Friday, June 15, 2012

Fiction #36: James Lewelling

Preparations

I have actually had the experience of being invisible in the visible world though it was very long ago, I recalled, lying on the floor contemplating the growing numbness. It was in the city in which I had lost all my friends due to my becoming an acute pain in the ass, I recalled. Of course at the time I did not know that I had become an acute pain in the ass or that I had actually lost all my friends though I felt the force of it. At the time, I only knew I’d had enough of the city and was ready to go someplace else. I was ready, in fact, to go back to school. I had been out of school for a while and when I got out of school I had felt I would never go back but as it happened after being out of school for a while suddenly—in that city where I was losing all my friends—I thought, maybe I will go back to school after all. Maybe now—though I had never contemplated a return when I left—I will go right back to school. What’s more I’ll go back to school in some city other than this one of which I’ve had enough. So I made preparations. I secured a job and a place at a school in another city and then I unemployed myself in the city where I resided. I don’t know why I decided to unemploy myself. I don’t think I did decide to unemploy myself. That is, I didn’t weigh any options or make any reasoned decisions. It was more a case of suddenly becoming aware of the possibility and finding oneself incapable of not exploring it. It was a form of license actually to unemploy myself. I unemployed myself only because I found I could—under the peculiar circumstances that then pertained—unemploy myself. I did merely because I could. It was a "why not?" decision, as it were.

I had just enough money, I recalled, contemplating the numbness. I’d saved it up. I never knew why I was saving money, and I hadn’t saved a lot. I hadn’t saved enough to take a trip, for example. I wasn’t planning on unemploying myself. That’s for sure. I hadn’t saved up the money in preparation to unemploy myself is what I mean. It was more a matter of fulfilling a vague feeling of obligation. One saved money because one was obligated to save money. One saved money in case something happened, and one suddenly needed money. It was a matter of prudence. But as it turned out, nothing happened. Instead I used the money to unemploy myself. I remember thinking about leaving that city. I remember thinking, I am leaving this city in the fall to go back to school in another city. I am leaving this city in a couple of months. Everything I am doing in this city now I will be leaving in this city in two months. That will be it for my activities in this city. I do not anticipate returning to this city. In two months, I will have left this city for good. That’s when I realized I could unemploy myself. I had just enough money. I had just enough money for food and rent and just a tiny bit more for small luxuries—like booze and pool, for example—and expenses and the security deposit on my apartment would be enough to set myself up in the new city where a job and school awaited me. It was summer. I had enough money for food and rent. I didn’t have to work. I could wander around the city, I thought, with all the time in the world. I will unemploy myself, I thought. I bought forty cans of ravioli and arranged them in my cupboard. I am like a machine, and these are like batteries, I remember thinking.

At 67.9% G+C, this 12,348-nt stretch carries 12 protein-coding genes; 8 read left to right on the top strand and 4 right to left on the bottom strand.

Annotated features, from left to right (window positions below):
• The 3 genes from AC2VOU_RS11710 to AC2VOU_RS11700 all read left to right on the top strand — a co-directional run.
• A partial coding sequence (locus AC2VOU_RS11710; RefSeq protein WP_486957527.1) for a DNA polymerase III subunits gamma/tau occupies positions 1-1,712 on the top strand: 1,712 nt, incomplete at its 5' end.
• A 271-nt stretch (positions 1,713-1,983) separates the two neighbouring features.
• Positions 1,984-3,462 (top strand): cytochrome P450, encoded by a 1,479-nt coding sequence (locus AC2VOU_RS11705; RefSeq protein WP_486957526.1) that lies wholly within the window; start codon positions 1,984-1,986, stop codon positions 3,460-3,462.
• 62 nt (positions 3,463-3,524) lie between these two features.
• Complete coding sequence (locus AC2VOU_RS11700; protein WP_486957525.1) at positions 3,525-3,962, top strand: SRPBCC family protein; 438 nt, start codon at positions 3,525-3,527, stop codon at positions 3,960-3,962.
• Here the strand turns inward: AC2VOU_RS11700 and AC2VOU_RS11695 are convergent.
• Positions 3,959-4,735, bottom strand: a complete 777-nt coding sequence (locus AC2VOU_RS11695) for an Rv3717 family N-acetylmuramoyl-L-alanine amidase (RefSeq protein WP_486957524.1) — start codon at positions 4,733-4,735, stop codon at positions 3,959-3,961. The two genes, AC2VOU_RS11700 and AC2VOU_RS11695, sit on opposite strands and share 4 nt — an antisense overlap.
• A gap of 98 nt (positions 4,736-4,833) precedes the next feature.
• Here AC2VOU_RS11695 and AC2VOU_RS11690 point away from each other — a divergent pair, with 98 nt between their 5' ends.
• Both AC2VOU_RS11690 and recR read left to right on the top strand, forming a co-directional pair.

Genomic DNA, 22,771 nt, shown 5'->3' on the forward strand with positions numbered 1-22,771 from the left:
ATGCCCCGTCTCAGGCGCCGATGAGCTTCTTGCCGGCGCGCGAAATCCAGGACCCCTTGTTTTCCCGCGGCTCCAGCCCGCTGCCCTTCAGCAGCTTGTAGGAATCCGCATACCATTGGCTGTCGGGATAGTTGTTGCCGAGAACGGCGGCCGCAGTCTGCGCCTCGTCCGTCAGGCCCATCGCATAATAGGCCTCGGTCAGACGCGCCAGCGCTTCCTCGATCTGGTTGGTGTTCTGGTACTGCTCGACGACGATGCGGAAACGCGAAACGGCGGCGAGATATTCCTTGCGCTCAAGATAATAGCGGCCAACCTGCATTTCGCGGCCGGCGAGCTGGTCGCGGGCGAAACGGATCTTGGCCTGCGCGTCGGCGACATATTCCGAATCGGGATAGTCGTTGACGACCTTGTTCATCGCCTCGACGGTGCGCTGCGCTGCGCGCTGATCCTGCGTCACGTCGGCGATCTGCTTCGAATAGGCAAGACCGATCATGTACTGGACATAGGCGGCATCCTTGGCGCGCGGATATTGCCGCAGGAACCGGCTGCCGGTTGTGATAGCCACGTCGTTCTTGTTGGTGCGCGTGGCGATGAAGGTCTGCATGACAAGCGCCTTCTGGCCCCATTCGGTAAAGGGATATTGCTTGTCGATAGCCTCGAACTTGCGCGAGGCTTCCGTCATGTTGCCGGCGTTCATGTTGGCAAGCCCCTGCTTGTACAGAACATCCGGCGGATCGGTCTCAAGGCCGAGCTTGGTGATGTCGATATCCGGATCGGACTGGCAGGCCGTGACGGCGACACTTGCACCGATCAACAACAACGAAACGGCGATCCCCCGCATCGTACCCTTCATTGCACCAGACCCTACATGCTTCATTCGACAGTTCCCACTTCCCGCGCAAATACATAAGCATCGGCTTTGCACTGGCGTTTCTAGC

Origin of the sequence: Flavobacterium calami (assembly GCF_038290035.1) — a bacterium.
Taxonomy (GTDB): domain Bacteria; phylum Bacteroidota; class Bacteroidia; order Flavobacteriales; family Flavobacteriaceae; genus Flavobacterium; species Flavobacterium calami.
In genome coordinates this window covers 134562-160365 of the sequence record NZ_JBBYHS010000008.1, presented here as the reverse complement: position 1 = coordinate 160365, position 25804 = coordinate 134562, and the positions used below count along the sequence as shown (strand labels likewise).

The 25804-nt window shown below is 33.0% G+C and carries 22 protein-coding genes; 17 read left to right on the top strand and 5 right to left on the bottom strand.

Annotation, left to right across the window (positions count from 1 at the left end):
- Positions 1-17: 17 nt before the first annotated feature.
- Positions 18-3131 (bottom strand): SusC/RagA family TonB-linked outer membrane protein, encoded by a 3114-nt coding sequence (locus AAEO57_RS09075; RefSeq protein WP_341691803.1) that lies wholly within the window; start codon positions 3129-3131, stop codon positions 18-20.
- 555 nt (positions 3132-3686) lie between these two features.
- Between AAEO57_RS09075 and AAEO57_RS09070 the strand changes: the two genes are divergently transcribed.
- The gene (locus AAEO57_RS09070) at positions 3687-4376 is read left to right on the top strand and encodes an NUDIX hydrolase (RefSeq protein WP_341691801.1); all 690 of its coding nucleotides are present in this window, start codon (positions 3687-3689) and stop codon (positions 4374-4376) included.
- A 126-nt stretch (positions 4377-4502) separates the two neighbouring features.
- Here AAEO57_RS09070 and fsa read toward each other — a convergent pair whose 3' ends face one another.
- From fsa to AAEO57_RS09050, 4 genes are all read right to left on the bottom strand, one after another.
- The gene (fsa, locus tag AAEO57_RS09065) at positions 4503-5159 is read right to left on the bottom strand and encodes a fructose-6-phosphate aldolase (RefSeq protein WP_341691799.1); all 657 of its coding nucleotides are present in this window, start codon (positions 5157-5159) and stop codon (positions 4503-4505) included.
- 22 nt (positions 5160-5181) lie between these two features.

It was during the summer that I unemployed myself that I first experienced invisibility, I recalled, lying on the floor, contemplating the numbness. This is how it works: first you figure out that even though people are around, no-one is paying attention to you. Then you figure out that not being seen is the same thing as being invisible. Then you understand that being invisible is pretty much the same thing as not being there at all. Sure you are there, but from the perspective of other people, all the other people, you are not there; you are someplace else. Similarly everyone else is not where you are; they are someplace else. Then you are truly invisible. Then you have the world to yourself.